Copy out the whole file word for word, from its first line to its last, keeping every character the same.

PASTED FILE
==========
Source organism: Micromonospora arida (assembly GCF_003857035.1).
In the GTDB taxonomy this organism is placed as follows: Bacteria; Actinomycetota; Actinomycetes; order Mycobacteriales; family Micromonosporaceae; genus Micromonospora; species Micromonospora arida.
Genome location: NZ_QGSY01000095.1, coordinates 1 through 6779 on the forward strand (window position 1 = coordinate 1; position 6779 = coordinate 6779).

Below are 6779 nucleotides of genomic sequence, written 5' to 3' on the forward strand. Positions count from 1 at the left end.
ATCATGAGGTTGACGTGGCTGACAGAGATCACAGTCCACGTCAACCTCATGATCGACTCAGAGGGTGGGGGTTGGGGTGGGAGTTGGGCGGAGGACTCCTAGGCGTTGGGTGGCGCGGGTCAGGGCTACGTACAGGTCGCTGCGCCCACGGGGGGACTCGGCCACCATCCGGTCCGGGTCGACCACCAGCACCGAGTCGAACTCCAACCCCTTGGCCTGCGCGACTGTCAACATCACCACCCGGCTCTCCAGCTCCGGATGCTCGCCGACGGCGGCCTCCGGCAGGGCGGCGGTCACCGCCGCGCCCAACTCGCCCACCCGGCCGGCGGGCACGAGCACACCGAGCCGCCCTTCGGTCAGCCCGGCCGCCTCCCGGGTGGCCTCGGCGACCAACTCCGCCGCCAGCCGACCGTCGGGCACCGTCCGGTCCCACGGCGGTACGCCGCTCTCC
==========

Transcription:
Source organism: Micromonospora arida (assembly GCF_003857035.1).
In the GTDB taxonomy this organism is placed as follows: Bacteria; Actinomycetota; Actinomycetes; order Mycobacteriales; family Micromonosporaceae; genus Micromonospora; species Micromonospora arida.
Genome location: NZ_QGSY01000095.1, coordinates 1 through 6779 on the forward strand (window position 1 = coordinate 1; position 6779 = coordinate 6779).

Below are 6779 nucleotides of genomic sequence, written 5' to 3' on the forward strand. Positions count from 1 at the left end.
ATCATGAGGTTGACGTGGCTGACAGAGATCACAGTCCACGTCAACCTCATGATCGACTCAGAGGGTGGGGGTTGGGGTGGGAGTTGGGCGGAGGACTCCTAGGCGTTGGGTGGCGCGGGTCAGGGCTACGTACAGGTCGCTGCGCCCACGGGGGGACTCGGCCACCATCCGGTCCGGGTCGACCACCAGCACCGAGTCGAACTCCAACCCCTTGGCCTGCGCGACTGTCAACATCACCACCCGGCTCTCCAGCTCCGGATGCTCGCCGACGGCGGCCTCCGGCAGGGCGGCGGTCACCGCCGCGCCCAACTCGCCCACCCGGCCGGCGGGCACGAGCACACCGAGCCGCCCTTCGGTCAGCCCGGCCGCCTCCCGGGTGGCCTCGGCGACCAACTCCGCCGCCAGCCGACCGTCGGGCACCGTCCGGTCCCACGGCGGTACGCCGCTCTCC